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President Trump in Charlotte, North Carolina. Photo: Brian Blanco/Getty Images

President Trump outlined his ambitions for health care policy in a North Carolina speech Thursday, promising "the highest standard of care anywhere in the world," before signing an executive order guaranteeing protections for pre-existing conditions and then pledging to ban surprise medical bills.

Reality check: The only reason that pre-existing conditions protections, which are guaranteed under the Affordable Care Act, are at risk is because a Trump-backed lawsuit against the law is pending before the Supreme Court. Trump's executive order offers few details, and executive orders in and of themselves don't change policy. The order "simply declares it's national policy to protect coverage of people with preexisting conditions," Politico writes.

  • The Supreme Court is expected to hear the ACA case the week after the election.

Details: Trump's vision also directs Health and Human Services Secretary Alex Azar to work to pass legislation that would ban "surprise" medical bills, and boasts action to lower drug prices. This "would require legislation passed by Congress," the New York Times notes. The president has failed to enact any major prescription drug pricing reforms during his four years in office.

  • The directive is backed by a promise to "investigate executive actions and regulatory actions that we can take that will ensure that patients are nonetheless protected against surprise medical bills" should Congress fail to pass legislation by the start of 2021, Azar told reporters earlier Thursday.
  • Trump further announced he planned to mail $200 discount cards to Medicare beneficiaries to put toward prescription drug co-pays.
  • In a briefing call with reporters earlier in the day, White House aide Brooke Rollins promised that the administration "will continue to invest heavily in research and innovative treatments for complex health conditions."

Between the lines: The death of Justice Ruth Bader Ginsburg last week "raises the possibility Trump could add a conservative justice to the Supreme Court who could provide the decisive vote to strike down the health care law and throw the nation’s health system into disarray," Politico writes.

What he's saying: Trump painted the Democratic vision for health care as "a socialist nightmare" and touted his administration's efforts aimed at lowering drug prices and repealing the ACA's individual mandate.

  • "As we restore America to full strength, the first healthcare plan will be a core part of our national renewal," Trump said.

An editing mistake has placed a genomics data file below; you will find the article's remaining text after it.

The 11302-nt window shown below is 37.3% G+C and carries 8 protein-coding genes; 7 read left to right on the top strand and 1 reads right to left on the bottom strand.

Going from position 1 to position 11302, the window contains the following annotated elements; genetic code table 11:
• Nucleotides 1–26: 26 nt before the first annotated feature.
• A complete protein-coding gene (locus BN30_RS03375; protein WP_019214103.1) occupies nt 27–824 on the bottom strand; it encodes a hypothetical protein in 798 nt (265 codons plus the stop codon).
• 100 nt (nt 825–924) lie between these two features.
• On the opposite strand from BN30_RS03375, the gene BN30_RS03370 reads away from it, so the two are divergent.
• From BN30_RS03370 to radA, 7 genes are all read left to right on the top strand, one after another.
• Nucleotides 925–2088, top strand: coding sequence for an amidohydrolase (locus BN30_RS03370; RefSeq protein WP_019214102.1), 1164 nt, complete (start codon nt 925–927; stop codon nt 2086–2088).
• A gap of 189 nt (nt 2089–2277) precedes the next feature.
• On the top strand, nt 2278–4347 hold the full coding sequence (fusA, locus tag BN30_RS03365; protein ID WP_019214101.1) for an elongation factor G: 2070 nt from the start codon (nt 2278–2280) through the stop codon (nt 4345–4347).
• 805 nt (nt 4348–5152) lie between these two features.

The other side: House Speaker Nancy Pelosi called the policy a “bogus executive order," adding, “If President Trump cared at all about people with pre-existing conditions, he would drop his lawsuit to overturn the Affordable Care Act in the middle of a pandemic," the Hill reports.

  • Joe Biden tweeted: 'They are arguing to strip millions of Americans of health care in the middle of a pandemic. We can't let him win."

Go deeper

Dec 29, 2020 - Politics & Policy

House votes to override Trump's veto of defense spending bill

Photo: Mark Wilson/Getty Images

The House of Representatives voted 322-87 on Monday to override President Trump's veto of the $740 billion National Defense Authorization Act (NDAA).

Why it matters: With a Senate vote expected this week, Congress is one step closer to handing Trump the first veto override of his presidency — an overwhelming and bipartisan rebuke that comes just weeks ahead of Joe Biden's inauguration.

What we know about the victims of the Indianapolis mass shooting

Officials load a body into a vehicle at the site of the mass shooting in Indianapolis. Photo:

Eight people who were killed along with several others who were injured in a Thursday evening shooting at a FedEx facility in Indianapolis have been identified by local law enforcement.

The big picture: The Sikh Coalition said at least four of the eight victims were members of the Indianapolis Sikh community.

Pompeo, wife misused State Dept. resources, federal watchdog finds

Former Secretary of State Mike Pompeo. Photo: Joe Raedle/Getty Images

The State Department's independent watchdog found that former Secretary of State Mike Pompeo violated federal ethics rules when he and his wife asked department employees to perform personal tasks on more than 100 occasions, including picking up their dog and making private dinner reservations.

Why it matters: The report comes as Pompeo pours money into a new political group amid speculation about a possible 2024 presidential run.